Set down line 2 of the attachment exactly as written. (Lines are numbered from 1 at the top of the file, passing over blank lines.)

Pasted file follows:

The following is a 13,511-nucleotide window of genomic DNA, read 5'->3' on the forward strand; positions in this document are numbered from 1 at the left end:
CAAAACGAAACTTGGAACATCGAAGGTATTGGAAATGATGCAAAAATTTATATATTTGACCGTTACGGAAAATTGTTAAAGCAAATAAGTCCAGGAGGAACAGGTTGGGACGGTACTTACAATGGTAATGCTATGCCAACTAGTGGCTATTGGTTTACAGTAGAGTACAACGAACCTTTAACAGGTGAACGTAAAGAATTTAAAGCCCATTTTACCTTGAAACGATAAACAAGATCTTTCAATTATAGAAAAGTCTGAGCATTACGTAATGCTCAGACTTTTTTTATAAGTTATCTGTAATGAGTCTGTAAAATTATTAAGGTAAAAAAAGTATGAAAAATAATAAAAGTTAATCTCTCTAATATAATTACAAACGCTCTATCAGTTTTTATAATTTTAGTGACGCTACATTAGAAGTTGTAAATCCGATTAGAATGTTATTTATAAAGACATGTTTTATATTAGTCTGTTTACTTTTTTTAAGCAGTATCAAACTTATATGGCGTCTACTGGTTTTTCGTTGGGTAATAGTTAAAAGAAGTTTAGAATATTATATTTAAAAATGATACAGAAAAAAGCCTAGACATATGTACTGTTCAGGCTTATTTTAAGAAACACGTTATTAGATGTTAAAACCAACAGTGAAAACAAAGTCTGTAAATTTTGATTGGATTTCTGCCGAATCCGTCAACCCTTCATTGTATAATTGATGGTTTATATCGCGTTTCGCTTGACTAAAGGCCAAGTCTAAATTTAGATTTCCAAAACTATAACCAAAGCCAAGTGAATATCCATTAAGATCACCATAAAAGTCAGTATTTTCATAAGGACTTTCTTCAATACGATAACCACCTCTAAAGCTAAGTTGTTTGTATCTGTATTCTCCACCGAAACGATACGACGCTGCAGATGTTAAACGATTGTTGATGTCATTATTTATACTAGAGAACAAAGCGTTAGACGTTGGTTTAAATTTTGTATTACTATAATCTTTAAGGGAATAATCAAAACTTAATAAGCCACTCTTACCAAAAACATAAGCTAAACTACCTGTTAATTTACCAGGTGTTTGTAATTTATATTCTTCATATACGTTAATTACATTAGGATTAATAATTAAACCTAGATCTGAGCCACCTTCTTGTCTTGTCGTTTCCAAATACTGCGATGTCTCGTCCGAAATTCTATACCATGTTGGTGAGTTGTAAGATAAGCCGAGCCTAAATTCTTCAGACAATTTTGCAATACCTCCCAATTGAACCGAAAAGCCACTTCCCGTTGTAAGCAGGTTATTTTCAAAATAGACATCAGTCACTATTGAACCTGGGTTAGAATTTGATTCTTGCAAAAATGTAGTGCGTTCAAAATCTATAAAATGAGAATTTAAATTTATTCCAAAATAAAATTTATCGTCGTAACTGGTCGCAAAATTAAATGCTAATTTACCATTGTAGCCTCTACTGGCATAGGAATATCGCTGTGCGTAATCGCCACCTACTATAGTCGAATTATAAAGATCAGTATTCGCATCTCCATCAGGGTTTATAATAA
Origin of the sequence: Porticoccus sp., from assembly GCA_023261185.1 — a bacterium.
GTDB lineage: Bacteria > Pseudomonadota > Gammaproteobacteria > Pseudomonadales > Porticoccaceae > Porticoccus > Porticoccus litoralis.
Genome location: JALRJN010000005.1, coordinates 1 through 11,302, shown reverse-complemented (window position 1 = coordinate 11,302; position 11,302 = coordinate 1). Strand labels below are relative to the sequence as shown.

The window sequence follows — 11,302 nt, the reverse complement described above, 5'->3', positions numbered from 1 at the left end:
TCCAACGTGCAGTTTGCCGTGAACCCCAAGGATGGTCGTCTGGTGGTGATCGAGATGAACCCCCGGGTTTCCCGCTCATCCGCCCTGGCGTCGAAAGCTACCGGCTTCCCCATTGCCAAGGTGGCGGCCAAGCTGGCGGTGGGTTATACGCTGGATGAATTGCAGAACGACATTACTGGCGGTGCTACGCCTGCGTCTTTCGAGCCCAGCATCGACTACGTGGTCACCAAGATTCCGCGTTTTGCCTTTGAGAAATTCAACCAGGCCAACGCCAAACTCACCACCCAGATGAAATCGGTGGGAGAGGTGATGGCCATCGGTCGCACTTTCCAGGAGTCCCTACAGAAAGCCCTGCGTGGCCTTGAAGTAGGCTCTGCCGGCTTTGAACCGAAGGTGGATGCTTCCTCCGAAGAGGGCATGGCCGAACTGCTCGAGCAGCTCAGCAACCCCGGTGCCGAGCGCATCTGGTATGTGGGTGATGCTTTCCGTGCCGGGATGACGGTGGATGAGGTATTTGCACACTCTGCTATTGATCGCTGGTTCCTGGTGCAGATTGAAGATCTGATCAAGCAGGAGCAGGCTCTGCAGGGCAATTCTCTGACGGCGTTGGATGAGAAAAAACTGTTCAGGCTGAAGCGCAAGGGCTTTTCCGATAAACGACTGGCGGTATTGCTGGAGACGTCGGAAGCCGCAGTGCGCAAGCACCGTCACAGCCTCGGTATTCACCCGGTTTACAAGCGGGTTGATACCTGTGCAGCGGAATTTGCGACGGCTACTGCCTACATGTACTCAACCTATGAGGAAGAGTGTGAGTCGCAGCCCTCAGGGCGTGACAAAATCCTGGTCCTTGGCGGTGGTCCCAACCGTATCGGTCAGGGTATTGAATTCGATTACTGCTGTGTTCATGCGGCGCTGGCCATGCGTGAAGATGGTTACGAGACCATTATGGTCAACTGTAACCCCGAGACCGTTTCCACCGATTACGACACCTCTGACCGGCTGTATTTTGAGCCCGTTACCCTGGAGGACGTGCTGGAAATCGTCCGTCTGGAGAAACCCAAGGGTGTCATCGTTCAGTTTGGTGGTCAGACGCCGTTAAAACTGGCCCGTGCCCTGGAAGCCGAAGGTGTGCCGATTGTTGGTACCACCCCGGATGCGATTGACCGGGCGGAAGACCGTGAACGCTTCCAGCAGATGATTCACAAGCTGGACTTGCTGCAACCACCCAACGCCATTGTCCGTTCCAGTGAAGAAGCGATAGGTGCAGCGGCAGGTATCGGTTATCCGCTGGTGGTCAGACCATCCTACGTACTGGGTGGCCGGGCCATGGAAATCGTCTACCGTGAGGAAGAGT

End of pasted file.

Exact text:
CAAAACGAAACTTGGAACATCGAAGGTATTGGAAATGATGCAAAAATTTATATATTTGACCGTTACGGAAAATTGTTAAAGCAAATAAGTCCAGGAGGAACAGGTTGGGACGGTACTTACAATGGTAATGCTATGCCAACTAGTGGCTATTGGTTTACAGTAGAGTACAACGAACCTTTAACAGGTGAACGTAAAGAATTTAAAGCCCATTTTACCTTGAAACGATAAACAAGATCTTTCAATTATAGAAAAGTCTGAGCATTACGTAATGCTCAGACTTTTTTTATAAGTTATCTGTAATGAGTCTGTAAAATTATTAAGGTAAAAAAAGTATGAAAAATAATAAAAGTTAATCTCTCTAATATAATTACAAACGCTCTATCAGTTTTTATAATTTTAGTGACGCTACATTAGAAGTTGTAAATCCGATTAGAATGTTATTTATAAAGACATGTTTTATATTAGTCTGTTTACTTTTTTTAAGCAGTATCAAACTTATATGGCGTCTACTGGTTTTTCGTTGGGTAATAGTTAAAAGAAGTTTAGAATATTATATTTAAAAATGATACAGAAAAAAGCCTAGACATATGTACTGTTCAGGCTTATTTTAAGAAACACGTTATTAGATGTTAAAACCAACAGTGAAAACAAAGTCTGTAAATTTTGATTGGATTTCTGCCGAATCCGTCAACCCTTCATTGTATAATTGATGGTTTATATCGCGTTTCGCTTGACTAAAGGCCAAGTCTAAATTTAGATTTCCAAAACTATAACCAAAGCCAAGTGAATATCCATTAAGATCACCATAAAAGTCAGTATTTTCATAAGGACTTTCTTCAATACGATAACCACCTCTAAAGCTAAGTTGTTTGTATCTGTATTCTCCACCGAAACGATACGACGCTGCAGATGTTAAACGATTGTTGATGTCATTATTTATACTAGAGAACAAAGCGTTAGACGTTGGTTTAAATTTTGTATTACTATAATCTTTAAGGGAATAATCAAAACTTAATAAGCCACTCTTACCAAAAACATAAGCTAAACTACCTGTTAATTTACCAGGTGTTTGTAATTTATATTCTTCATATACGTTAATTACATTAGGATTAATAATTAAACCTAGATCTGAGCCACCTTCTTGTCTTGTCGTTTCCAAATACTGCGATGTCTCGTCCGAAATTCTATACCATGTTGGTGAGTTGTAAGATAAGCCGAGCCTAAATTCTTCAGACAATTTTGCAATACCTCCCAATTGAACCGAAAAGCCACTTCCCGTTGTAAGCAGGTTATTTTCAAAATAGACATCAGTCACTATTGAACCTGGGTTAGAATTTGATTCTTGCAAAAATGTAGTGCGTTCAAAATCTATAAAATGAGAATTTAAATTTATTCCAAAATAAAATTTATCGTCGTAACTGGTCGCAAAATTAAATGCTAATTTACCATTGTAGCCTCTACTGGCATAGGAATATCGCTGTGCGTAATCGCCACCTACTATAGTCGAATTATAAAGATCAGTATTCGCATCTCCATCAGGGTTTATAATAA